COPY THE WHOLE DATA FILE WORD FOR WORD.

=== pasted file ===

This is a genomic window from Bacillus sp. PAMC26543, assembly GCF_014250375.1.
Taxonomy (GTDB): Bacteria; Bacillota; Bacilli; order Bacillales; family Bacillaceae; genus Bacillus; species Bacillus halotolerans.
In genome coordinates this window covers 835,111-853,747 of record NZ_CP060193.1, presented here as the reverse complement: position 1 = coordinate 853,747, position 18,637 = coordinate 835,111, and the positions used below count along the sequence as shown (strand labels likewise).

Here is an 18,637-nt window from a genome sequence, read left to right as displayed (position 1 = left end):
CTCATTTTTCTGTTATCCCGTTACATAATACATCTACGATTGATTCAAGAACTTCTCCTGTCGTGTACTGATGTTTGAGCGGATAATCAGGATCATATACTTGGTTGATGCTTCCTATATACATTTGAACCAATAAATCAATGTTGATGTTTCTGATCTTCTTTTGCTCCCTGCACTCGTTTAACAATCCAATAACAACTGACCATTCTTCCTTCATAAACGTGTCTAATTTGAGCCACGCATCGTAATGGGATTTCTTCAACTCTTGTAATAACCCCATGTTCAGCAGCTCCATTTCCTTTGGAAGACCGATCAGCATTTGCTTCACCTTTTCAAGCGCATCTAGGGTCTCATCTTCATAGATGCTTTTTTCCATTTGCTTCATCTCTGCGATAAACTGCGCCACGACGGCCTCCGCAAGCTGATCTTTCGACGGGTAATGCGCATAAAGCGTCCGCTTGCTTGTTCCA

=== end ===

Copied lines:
This is a genomic window from Bacillus sp. PAMC26543, assembly GCF_014250375.1.
Taxonomy (GTDB): Bacteria; Bacillota; Bacilli; order Bacillales; family Bacillaceae; genus Bacillus; species Bacillus halotolerans.
In genome coordinates this window covers 835,111-853,747 of record NZ_CP060193.1, presented here as the reverse complement: position 1 = coordinate 853,747, position 18,637 = coordinate 835,111, and the positions used below count along the sequence as shown (strand labels likewise).

Here is an 18,637-nt window from a genome sequence, read left to right as displayed (position 1 = left end):
CTCATTTTTCTGTTATCCCGTTACATAATACATCTACGATTGATTCAAGAACTTCTCCTGTCGTGTACTGATGTTTGAGCGGATAATCAGGATCATATACTTGGTTGATGCTTCCTATATACATTTGAACCAATAAATCAATGTTGATGTTTCTGATCTTCTTTTGCTCCCTGCACTCGTTTAACAATCCAATAACAACTGACCATTCTTCCTTCATAAACGTGTCTAATTTGAGCCACGCATCGTAATGGGATTTCTTCAACTCTTGTAATAACCCCATGTTCAGCAGCTCCATTTCCTTTGGAAGACCGATCAGCATTTGCTTCACCTTTTCAAGCGCATCTAGGGTCTCATCTTCATAGATGCTTTTTTCCATTTGCTTCATCTCTGCGATAAACTGCGCCACGACGGCCTCCGCAAGCTGATCTTTCGACGGGTAATGCGCATAAAGCGTCCGCTTGCTTGTTCCA